Through the 1990s, Keppel emerged as a major player within the world's shipbuilding industry. Keppel developed leadership in two specialties in particular. The first was the design, engineering, and construction of jack-up rigs for the offshore exploration and production industry. The second was the conversion of ships as Floating Production Storage and Offloading and Floating Storage and Offloading vessels.
Keppel is focused on creating and enhancing value for our shareholders by growing its businesses in Offshore and Marine, Property and Infrastructure to deliver sustainable earnings growth. As the Group pursues opportunities which fit its core competencies to achieve profitable growth, it is also building value on its investments to maximise shareholder wealth. Keppel's objective of maximising shareholder value is translated through its strategic actions of: Growing core competencies; Expanding into key markets worldwide; Investing in proprietary technologies; Leveraging strengths through strategic partnerships; Developing a talented global workforce.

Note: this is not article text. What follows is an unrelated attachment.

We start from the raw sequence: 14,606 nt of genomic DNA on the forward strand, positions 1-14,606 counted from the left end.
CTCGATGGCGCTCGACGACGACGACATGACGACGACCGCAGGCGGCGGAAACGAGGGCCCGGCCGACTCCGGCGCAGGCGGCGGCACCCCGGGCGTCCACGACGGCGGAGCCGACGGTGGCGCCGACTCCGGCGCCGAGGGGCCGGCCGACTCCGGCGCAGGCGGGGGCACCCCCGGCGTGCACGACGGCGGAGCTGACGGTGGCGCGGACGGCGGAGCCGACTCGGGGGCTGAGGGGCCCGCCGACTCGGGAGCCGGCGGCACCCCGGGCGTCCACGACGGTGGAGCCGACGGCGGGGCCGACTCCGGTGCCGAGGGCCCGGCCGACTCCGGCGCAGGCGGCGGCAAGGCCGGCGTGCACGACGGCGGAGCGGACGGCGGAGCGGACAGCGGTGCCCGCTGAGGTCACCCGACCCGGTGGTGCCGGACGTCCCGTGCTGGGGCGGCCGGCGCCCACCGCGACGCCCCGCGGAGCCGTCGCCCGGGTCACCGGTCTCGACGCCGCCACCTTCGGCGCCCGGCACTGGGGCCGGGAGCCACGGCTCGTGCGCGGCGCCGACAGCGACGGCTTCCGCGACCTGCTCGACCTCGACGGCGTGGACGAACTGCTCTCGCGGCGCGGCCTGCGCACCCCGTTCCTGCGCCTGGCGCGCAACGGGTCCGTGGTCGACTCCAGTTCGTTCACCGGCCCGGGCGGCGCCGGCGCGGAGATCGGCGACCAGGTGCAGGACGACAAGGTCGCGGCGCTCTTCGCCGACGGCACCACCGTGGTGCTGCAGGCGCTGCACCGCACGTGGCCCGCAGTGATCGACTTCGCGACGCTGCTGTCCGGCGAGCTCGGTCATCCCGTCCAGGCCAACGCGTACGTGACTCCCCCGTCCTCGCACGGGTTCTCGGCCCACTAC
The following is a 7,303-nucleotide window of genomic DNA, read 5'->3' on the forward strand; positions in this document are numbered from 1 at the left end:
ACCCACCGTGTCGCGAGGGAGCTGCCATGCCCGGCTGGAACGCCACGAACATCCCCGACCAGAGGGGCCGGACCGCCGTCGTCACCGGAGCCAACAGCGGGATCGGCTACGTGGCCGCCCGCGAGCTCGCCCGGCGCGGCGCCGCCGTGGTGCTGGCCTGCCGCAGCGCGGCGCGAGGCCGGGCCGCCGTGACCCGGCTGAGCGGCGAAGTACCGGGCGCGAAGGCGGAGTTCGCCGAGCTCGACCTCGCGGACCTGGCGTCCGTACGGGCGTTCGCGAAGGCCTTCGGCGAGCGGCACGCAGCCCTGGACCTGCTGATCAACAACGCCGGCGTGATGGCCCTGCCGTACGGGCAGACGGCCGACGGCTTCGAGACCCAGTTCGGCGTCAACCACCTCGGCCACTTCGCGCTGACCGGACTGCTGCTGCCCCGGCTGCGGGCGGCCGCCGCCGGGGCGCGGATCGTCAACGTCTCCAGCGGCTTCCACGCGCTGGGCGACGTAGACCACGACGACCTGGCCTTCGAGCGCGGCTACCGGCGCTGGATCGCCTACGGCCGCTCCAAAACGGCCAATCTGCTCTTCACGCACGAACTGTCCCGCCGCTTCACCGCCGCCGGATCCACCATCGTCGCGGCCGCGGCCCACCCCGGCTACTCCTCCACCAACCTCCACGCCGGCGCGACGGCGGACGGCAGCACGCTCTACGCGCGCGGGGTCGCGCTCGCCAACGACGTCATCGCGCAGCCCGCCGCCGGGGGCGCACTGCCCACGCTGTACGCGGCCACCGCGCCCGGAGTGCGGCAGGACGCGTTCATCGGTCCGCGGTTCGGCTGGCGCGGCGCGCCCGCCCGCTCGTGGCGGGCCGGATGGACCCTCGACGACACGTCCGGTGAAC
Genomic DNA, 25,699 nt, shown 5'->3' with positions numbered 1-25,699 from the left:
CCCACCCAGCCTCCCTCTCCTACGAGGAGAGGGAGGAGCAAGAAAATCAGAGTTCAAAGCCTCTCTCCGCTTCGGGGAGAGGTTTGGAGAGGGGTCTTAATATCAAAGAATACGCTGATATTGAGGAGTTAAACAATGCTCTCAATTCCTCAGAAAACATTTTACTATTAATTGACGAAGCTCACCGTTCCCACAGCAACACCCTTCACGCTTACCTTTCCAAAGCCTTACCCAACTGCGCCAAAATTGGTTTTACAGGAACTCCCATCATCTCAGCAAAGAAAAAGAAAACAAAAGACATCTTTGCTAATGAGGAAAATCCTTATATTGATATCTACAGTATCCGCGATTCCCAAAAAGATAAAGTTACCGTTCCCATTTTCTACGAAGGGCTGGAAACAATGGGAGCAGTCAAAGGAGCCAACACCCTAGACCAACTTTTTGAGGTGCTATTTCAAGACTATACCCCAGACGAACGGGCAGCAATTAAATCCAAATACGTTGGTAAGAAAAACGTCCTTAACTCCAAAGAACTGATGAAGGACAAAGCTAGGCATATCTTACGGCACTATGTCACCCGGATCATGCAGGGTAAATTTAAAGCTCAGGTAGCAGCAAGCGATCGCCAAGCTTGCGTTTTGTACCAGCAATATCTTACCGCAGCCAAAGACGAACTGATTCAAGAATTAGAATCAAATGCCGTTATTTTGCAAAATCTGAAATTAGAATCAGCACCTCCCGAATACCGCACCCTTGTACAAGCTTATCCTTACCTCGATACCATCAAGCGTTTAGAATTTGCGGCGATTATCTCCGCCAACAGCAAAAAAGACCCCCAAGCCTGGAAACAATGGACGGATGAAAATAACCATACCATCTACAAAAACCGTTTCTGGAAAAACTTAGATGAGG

Refocused for the New Century
The Asian banking crisis forced Keppel to rein in its highly diversified businesses. The company launched a major restructuring program in 1998. As part of that restructuring, the company agreed to merge Keppel Bank with rival Tatlee Bank in 1998, marking a first step in the company's exit from the financial industry. Other rationalizations followed. In 1999, the company merged Keppel Shipyard with rival Hitachi Zosen, creating Keppel Hitachi Zosen. In 2002, however, Keppel took full control of that business, and established a new subsidiary, Keppel Offshore & Marine. This new company integrated several of Keppel's businesses, including Keppel FELS, Keppel Shipyard, and Keppel Singmarine, as well as all of the group's international shipyards.